Students and dancers are not the only ones at fault. Teachers have to make more effort to train students to understand that public performance is about showing an art in its finest form. They need to stress continual improvement to their students. Teachers need to help their students to learn to be more selective in the workshops they attend, and to know WHY they are attending a specific workshop.

Questions to ask before attending a workshop:

  • What do I need to improve on?
  • What do I need to focus on at this time as a dancer?
  • What will help me concentrate my time and money on specific skill development?
  • What is this workshop actually offering me personally?
  • What do I hope to get out of attending this workshop in terms of my own dance skills?
  • What style is being taught at this workshop?
  • Is the workshop at a level matching my skills or is it too advanced? (Note: Advanced dancers and performers often attend “simple” workshops or “beginning” level workshops because they have learned there is still often something to be learned from the easier materials when presented differently or with new variations, and they already have the skills to focus on the details of refinement)
  • Have I talked with my teacher about what I could focus on in this workshop? (A good teacher knows your areas of strength and weakness and is always willing and able to advise her students individually about workshops that would enhance, expand or improve their skills)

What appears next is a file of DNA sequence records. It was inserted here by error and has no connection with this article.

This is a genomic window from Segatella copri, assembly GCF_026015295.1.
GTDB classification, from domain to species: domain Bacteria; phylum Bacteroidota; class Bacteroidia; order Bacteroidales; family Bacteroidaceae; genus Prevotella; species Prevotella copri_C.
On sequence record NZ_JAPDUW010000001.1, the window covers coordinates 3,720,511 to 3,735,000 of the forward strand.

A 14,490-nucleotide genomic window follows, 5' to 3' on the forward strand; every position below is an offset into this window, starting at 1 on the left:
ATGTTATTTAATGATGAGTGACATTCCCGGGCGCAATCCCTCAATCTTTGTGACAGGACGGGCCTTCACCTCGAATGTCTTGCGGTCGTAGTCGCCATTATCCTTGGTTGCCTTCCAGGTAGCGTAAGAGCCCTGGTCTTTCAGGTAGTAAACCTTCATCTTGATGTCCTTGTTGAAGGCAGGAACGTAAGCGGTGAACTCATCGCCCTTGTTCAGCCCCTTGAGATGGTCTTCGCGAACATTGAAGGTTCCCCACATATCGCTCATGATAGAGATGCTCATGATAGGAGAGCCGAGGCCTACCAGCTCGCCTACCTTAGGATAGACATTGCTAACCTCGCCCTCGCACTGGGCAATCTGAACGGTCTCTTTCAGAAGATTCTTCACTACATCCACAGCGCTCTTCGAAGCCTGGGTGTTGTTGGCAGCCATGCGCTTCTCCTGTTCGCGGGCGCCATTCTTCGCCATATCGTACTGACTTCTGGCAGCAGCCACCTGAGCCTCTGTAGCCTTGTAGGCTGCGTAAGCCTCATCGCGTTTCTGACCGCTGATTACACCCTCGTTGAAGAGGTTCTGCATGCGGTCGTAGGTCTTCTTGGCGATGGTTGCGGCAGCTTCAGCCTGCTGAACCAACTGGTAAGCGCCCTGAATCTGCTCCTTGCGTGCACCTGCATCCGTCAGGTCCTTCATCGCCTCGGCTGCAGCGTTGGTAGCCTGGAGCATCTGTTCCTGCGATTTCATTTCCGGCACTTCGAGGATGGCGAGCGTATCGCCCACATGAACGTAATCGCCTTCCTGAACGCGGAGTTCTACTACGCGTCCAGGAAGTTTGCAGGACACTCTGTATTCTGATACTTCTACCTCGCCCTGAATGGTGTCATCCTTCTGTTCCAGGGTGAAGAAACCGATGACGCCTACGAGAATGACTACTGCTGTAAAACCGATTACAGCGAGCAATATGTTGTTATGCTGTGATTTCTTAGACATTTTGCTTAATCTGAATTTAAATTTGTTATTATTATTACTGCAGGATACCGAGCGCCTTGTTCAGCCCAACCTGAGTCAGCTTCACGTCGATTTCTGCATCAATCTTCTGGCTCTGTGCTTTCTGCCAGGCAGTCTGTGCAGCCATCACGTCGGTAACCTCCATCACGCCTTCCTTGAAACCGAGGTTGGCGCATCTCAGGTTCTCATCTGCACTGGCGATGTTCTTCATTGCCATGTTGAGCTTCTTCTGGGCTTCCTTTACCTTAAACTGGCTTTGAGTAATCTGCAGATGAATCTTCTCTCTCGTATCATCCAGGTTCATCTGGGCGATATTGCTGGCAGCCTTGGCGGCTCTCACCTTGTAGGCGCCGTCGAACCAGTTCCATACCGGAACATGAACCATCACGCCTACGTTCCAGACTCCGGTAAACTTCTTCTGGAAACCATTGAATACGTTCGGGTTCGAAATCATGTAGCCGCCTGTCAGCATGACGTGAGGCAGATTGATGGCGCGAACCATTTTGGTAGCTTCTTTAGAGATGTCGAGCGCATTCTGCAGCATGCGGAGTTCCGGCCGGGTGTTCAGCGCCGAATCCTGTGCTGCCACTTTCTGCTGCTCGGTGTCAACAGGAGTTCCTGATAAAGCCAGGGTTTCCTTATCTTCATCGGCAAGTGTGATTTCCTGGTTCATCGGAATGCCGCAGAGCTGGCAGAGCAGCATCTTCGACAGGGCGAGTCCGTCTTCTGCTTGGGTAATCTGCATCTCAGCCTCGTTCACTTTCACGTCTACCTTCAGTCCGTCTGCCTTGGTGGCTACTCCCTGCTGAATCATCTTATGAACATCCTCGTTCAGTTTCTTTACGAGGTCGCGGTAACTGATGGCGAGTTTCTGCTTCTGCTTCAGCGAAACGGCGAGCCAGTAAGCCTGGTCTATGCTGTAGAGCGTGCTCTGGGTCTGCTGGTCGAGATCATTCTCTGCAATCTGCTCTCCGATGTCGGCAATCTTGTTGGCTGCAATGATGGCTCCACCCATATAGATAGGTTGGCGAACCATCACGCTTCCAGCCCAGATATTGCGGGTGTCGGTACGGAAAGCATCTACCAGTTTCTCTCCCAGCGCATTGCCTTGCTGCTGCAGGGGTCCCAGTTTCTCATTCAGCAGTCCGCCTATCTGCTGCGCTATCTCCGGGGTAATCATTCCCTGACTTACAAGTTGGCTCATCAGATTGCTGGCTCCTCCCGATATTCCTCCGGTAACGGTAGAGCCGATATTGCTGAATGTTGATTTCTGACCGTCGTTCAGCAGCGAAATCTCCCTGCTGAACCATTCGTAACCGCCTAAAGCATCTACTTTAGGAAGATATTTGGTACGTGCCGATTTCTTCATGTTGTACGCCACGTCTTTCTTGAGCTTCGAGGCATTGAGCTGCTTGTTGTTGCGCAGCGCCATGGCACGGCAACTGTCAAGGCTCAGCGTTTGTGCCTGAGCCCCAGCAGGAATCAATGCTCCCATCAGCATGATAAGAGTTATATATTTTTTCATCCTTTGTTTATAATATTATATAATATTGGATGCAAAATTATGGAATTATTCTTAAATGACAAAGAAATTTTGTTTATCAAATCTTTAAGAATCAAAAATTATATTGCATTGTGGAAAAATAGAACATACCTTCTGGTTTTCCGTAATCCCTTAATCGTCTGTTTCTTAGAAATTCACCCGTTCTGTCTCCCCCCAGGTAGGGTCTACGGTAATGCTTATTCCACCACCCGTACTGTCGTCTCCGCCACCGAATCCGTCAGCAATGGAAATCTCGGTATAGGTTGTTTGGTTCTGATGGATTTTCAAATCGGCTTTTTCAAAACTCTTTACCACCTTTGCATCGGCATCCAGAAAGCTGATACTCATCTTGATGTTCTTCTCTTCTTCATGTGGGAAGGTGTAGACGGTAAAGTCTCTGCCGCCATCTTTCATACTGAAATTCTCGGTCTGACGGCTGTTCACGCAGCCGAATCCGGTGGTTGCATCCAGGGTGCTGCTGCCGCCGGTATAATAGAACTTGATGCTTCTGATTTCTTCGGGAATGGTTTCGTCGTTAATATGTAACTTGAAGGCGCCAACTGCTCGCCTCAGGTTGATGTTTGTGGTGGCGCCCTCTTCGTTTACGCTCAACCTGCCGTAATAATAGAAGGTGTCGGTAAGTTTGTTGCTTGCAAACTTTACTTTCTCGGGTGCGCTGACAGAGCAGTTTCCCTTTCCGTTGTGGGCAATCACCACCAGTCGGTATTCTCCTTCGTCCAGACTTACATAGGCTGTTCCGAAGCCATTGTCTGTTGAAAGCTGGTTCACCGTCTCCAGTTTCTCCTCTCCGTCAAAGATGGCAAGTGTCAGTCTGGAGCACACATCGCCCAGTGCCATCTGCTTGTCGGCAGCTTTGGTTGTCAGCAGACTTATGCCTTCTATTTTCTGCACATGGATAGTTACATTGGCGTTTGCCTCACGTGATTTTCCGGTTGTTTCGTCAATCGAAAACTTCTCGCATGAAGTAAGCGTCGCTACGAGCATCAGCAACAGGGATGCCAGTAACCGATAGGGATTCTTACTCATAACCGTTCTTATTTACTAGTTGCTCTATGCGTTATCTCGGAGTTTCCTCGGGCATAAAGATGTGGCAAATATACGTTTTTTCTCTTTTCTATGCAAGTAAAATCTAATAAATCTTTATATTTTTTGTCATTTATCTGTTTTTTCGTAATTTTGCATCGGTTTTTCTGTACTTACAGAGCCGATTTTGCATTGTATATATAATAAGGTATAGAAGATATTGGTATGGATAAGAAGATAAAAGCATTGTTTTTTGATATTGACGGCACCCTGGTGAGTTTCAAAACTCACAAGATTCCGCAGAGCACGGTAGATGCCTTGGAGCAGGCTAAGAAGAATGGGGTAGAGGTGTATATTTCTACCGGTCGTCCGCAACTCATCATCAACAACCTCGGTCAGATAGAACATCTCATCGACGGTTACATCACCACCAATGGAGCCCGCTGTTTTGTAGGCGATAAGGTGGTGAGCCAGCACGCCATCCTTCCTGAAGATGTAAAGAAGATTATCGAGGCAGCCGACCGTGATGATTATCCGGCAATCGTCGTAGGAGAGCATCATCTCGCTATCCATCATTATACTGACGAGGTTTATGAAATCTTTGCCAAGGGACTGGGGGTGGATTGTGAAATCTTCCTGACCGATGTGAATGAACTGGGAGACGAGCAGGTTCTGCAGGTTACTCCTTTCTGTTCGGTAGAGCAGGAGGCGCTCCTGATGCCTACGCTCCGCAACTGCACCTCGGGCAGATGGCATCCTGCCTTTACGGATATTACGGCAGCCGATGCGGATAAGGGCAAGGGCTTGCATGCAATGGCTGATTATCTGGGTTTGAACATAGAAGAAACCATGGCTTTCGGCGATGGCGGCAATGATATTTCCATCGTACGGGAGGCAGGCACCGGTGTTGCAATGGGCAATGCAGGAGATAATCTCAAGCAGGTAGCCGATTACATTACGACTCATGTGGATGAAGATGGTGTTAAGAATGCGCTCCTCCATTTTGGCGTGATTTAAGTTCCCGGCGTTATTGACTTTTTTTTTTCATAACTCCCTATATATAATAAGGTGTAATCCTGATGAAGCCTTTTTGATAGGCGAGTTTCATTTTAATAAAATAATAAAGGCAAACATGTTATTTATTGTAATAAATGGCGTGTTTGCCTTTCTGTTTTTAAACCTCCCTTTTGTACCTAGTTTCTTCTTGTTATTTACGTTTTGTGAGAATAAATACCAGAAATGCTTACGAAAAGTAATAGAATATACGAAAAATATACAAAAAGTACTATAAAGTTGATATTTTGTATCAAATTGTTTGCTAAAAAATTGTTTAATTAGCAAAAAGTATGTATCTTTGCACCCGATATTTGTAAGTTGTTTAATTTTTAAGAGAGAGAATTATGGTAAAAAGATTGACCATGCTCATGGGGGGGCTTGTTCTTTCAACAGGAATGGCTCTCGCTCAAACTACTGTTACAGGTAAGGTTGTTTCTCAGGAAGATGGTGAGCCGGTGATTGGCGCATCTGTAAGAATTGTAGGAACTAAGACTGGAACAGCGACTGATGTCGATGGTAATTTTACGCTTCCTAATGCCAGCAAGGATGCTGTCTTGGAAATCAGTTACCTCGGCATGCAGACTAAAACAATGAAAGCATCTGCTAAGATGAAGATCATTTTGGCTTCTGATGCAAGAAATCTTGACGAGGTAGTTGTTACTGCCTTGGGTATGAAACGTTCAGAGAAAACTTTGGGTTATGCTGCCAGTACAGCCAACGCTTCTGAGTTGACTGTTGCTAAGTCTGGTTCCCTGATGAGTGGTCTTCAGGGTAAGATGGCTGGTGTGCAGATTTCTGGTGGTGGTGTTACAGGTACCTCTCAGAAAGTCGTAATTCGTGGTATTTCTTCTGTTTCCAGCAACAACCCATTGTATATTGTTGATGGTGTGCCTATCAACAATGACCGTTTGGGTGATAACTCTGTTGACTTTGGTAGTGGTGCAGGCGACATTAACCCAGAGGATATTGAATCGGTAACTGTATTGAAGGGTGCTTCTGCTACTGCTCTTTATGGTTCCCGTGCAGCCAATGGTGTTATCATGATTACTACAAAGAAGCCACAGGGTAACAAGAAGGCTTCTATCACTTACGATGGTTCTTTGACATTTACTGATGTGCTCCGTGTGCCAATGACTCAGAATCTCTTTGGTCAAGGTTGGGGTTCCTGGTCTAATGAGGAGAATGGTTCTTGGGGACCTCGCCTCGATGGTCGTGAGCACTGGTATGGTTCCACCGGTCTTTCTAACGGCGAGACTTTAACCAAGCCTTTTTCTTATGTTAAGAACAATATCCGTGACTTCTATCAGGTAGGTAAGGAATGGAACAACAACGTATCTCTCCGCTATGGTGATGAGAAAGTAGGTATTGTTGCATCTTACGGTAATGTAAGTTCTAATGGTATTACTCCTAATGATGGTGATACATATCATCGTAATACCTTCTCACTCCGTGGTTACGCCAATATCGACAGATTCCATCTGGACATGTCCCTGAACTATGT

• Do I need this workshop at this time, or is there a better way to work on my skills? (ex: a private lesson with your current instructor or another teacher, attending more classes, attending a class with another teacher, and so on)
  • Why do I want to attend this workshop? (Often, examining your own motives can help you decide if you actually need a workshop or not. If you just want the experience, or the social opportunity, that’s fine, so long as you recognize this.)

Once you have answered these questions, you can approach a workshop with intent and know your funds, time and energy will be well-spent, or saved for another workshop more suitable to your needs or focus at a later date.

Addendum: When you are assessing your skills, it is helpful to ask yourself (and your teacher at times) the following questions:

  • What areas of movement am I having problems with?
  • What areas of performance am I having problems with?
  • What areas of movement am I strong in?
  • What are my performance strengths?
  • What would I like to know more about?
  • What would I like to improve on?
  • I need more help with ______________________________
  • What do I need to work on to move to the next level of skill?
  • What could I do to make my performance better?
  • I could probably use more work on Flexibility ___ Musicality ___ Arms ___
    Shimmies ____ Veils ____ Torso movements ____ Pelvic movements ___
    Articulations ____  Entries and Exits ___ Traveling Steps ___ Slow Work ___
    Zils ___ Understanding Rhythms ___ Stagecraft ___  Choreography Concepts ___
    Improv Techniques ___ Costuming ___ Other ____________________________
  • What is my single most challenging movements set or technical weakness?
  • If I could pick one area to focus on for improvement, what would it be?
  • What can I add to my practice to improve on specific areas?
  • What kind of workshop would help me the most?
  • What classes available to me would help me improve the most?
  • What do I want to achieve with my dance?
  • What are my short term goals? Long term goals?
  • What prop dances am I interested in learning? (cane, pot, basket, multi-veil, and so on)
  • Am I interested in folkloric dance, (such as kaligi, ghawazi, Guedra, Ouled Nail, and so on) and where can I learn these?
  • Other thoughts: _______________________________________




© 2017 Prima Beladi